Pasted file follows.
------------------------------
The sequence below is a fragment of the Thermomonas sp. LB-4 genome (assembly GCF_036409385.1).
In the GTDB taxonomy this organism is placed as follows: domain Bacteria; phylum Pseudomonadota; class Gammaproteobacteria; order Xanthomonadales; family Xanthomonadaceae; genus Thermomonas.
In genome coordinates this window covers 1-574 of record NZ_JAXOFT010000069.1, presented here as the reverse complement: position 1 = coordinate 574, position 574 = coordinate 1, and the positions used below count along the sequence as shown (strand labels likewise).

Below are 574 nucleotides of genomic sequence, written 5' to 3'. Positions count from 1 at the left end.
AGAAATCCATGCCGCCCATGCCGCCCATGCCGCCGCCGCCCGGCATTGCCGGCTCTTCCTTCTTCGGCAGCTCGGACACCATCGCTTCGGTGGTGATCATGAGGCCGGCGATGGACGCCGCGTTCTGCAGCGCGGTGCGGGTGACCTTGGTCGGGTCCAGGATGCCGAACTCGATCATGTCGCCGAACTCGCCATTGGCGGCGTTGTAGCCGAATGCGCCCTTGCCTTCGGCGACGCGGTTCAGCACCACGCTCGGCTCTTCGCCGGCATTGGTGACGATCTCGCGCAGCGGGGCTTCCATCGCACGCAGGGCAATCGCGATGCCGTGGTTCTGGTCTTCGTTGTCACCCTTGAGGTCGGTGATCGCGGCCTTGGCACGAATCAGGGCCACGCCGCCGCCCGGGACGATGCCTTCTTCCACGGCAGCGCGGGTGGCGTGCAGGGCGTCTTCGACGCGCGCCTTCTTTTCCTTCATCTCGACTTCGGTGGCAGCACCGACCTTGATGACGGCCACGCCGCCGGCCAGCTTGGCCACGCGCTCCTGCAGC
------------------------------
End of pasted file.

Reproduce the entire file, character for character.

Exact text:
The sequence below is a fragment of the Thermomonas sp. LB-4 genome (assembly GCF_036409385.1).
In the GTDB taxonomy this organism is placed as follows: domain Bacteria; phylum Pseudomonadota; class Gammaproteobacteria; order Xanthomonadales; family Xanthomonadaceae; genus Thermomonas.
In genome coordinates this window covers 1-574 of record NZ_JAXOFT010000069.1, presented here as the reverse complement: position 1 = coordinate 574, position 574 = coordinate 1, and the positions used below count along the sequence as shown (strand labels likewise).

Below are 574 nucleotides of genomic sequence, written 5' to 3'. Positions count from 1 at the left end.
AGAAATCCATGCCGCCCATGCCGCCCATGCCGCCGCCGCCCGGCATTGCCGGCTCTTCCTTCTTCGGCAGCTCGGACACCATCGCTTCGGTGGTGATCATGAGGCCGGCGATGGACGCCGCGTTCTGCAGCGCGGTGCGGGTGACCTTGGTCGGGTCCAGGATGCCGAACTCGATCATGTCGCCGAACTCGCCATTGGCGGCGTTGTAGCCGAATGCGCCCTTGCCTTCGGCGACGCGGTTCAGCACCACGCTCGGCTCTTCGCCGGCATTGGTGACGATCTCGCGCAGCGGGGCTTCCATCGCACGCAGGGCAATCGCGATGCCGTGGTTCTGGTCTTCGTTGTCACCCTTGAGGTCGGTGATCGCGGCCTTGGCACGAATCAGGGCCACGCCGCCGCCCGGGACGATGCCTTCTTCCACGGCAGCGCGGGTGGCGTGCAGGGCGTCTTCGACGCGCGCCTTCTTTTCCTTCATCTCGACTTCGGTGGCAGCACCGACCTTGATGACGGCCACGCCGCCGGCCAGCTTGGCCACGCGCTCCTGCAGC